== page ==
SINGAPORE: The Ministry of Health (MOH) has advised members of the public to purchase medicines - particularly paediatric medication - in quantities that are sufficient only for their own consumption.
This is to avoid wastage, the ministry said on Wednesday (Dec 21) in response to media queries on the stock situation of over-the-counter medicines in retail pharmacies.
It added that it is aware that retailers and retail pharmacies have seen increased demand for over-the-counter medicines to treat fever, cough and cold.
"In general, retailers and retail pharmacies carry a diverse range of brands for each type of medicine including generic medicines, which are just as effective as branded medicines," said MOH.
"While they have already placed additional orders, it may take a longer time to restock some brands."
The ministry advised members of the public to purchase an alternative brand if a preferred brand is currently unavailable.
"MOH is closely monitoring the situation," it said.
"We are working with the retailers and retail pharmacies to ensure that these medicines are available to Singaporeans in need."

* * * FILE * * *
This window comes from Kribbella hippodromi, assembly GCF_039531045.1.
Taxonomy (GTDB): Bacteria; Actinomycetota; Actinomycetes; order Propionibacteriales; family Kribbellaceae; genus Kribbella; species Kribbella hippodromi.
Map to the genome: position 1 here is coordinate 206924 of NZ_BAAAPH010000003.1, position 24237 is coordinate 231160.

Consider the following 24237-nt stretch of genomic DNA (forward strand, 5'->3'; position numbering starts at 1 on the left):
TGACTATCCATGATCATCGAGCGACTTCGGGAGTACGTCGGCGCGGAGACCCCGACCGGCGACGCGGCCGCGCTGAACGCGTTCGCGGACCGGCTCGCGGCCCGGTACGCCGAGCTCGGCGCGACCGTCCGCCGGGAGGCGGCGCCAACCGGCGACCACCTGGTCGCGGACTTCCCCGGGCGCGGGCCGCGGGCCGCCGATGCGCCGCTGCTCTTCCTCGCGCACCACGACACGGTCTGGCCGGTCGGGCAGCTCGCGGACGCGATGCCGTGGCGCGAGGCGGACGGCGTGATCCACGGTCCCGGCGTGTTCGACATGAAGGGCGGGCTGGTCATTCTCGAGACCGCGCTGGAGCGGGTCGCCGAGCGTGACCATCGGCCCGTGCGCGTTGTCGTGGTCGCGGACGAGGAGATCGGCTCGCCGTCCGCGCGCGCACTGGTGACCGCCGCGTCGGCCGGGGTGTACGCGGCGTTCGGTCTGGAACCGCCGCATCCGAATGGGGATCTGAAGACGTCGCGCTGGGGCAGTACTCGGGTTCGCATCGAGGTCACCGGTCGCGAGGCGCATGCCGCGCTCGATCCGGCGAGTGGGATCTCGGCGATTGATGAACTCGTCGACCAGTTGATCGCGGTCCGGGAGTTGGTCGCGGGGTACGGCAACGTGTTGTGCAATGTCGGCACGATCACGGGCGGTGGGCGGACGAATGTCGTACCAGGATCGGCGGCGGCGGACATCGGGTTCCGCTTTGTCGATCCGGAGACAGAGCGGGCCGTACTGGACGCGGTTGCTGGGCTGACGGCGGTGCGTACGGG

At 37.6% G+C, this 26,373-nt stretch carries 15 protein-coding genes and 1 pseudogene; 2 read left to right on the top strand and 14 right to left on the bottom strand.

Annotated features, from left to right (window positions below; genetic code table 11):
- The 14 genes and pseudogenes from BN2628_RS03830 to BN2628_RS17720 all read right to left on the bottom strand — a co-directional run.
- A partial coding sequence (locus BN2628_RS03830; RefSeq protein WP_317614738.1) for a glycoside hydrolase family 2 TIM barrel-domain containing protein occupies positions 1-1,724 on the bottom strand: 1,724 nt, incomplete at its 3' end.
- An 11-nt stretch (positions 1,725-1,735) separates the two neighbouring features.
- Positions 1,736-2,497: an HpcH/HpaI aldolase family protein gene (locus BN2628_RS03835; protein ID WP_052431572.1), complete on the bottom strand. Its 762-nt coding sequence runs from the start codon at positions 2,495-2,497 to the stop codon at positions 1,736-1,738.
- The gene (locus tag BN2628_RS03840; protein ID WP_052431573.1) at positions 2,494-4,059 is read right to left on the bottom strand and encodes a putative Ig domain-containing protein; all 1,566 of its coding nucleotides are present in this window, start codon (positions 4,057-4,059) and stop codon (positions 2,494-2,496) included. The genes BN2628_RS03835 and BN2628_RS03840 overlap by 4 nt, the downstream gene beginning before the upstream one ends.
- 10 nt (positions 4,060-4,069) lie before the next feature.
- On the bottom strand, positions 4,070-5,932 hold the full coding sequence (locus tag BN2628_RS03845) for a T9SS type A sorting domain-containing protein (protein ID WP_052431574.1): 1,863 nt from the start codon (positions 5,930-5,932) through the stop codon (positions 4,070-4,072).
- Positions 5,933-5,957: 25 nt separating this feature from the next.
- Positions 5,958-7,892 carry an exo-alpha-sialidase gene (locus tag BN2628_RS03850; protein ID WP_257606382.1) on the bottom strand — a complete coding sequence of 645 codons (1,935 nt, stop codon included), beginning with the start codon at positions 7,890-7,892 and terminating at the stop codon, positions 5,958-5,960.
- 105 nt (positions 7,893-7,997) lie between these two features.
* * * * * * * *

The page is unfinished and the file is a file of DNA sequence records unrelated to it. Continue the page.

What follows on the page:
Watsons said in response to CNA queries on Wednesday that it has been closely monitoring the demand and distribution of these products to ensure a healthy supply of stock.
"We have observed recent spikes in demand for flu, cough and COVID-related products coming from both locals and overseas alike," said Watsons Head of Marketing, Lai Mei Ling.
"At the moment, we have set a limit of maximum six units per customer on Panadol products," she added.
Chinese nationals in Singapore have been queueing to send flu medicines back home to relatives amid surging COVID-19 cases in China and reports of drug shortages.
Stock levels were reportedly low across pharmacies at People's Park Complex and Chinatown Point on Wednesday, with staff members telling CNA they had observed many Chinese people buying Panadol in recent days.
Some courier companies in Singapore have had to limit the number of customers sending medical supplies to China, or the amount of medicine boxes to be sent by courier to one address.
China eased nationwide COVID-19 restrictions on Dec 7, scrapping the need for frequent mass testing, and introducing home quarantine for some patients as well as shorter and more precise lockdowns.
China's top health body has said the true scale of COVID-19 infections in the country is now "impossible" to track, with officials warning cases were rising rapidly in Beijing after the government abandoned its zero-COVID policy.
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